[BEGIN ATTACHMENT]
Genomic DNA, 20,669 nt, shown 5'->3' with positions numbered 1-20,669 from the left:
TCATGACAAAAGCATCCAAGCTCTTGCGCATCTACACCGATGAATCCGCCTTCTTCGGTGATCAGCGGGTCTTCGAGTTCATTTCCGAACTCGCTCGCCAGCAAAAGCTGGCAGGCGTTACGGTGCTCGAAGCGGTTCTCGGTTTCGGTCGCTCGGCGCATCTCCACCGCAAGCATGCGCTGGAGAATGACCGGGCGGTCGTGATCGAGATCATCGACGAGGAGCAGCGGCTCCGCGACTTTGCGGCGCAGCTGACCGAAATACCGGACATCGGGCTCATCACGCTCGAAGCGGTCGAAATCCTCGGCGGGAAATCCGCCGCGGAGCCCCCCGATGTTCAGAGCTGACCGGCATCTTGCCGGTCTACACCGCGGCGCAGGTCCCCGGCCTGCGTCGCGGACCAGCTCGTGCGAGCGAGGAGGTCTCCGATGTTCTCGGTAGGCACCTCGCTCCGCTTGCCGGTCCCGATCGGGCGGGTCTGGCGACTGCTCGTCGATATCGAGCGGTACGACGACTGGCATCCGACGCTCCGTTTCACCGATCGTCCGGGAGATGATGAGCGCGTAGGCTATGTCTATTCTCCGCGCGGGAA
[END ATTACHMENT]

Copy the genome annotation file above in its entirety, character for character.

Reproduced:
Genomic DNA, 20,669 nt, shown 5'->3' with positions numbered 1-20,669 from the left:
TCATGACAAAAGCATCCAAGCTCTTGCGCATCTACACCGATGAATCCGCCTTCTTCGGTGATCAGCGGGTCTTCGAGTTCATTTCCGAACTCGCTCGCCAGCAAAAGCTGGCAGGCGTTACGGTGCTCGAAGCGGTTCTCGGTTTCGGTCGCTCGGCGCATCTCCACCGCAAGCATGCGCTGGAGAATGACCGGGCGGTCGTGATCGAGATCATCGACGAGGAGCAGCGGCTCCGCGACTTTGCGGCGCAGCTGACCGAAATACCGGACATCGGGCTCATCACGCTCGAAGCGGTCGAAATCCTCGGCGGGAAATCCGCCGCGGAGCCCCCCGATGTTCAGAGCTGACCGGCATCTTGCCGGTCTACACCGCGGCGCAGGTCCCCGGCCTGCGTCGCGGACCAGCTCGTGCGAGCGAGGAGGTCTCCGATGTTCTCGGTAGGCACCTCGCTCCGCTTGCCGGTCCCGATCGGGCGGGTCTGGCGACTGCTCGTCGATATCGAGCGGTACGACGACTGGCATCCGACGCTCCGTTTCACCGATCGTCCGGGAGATGATGAGCGCGTAGGCTATGTCTATTCTCCGCGCGGGAA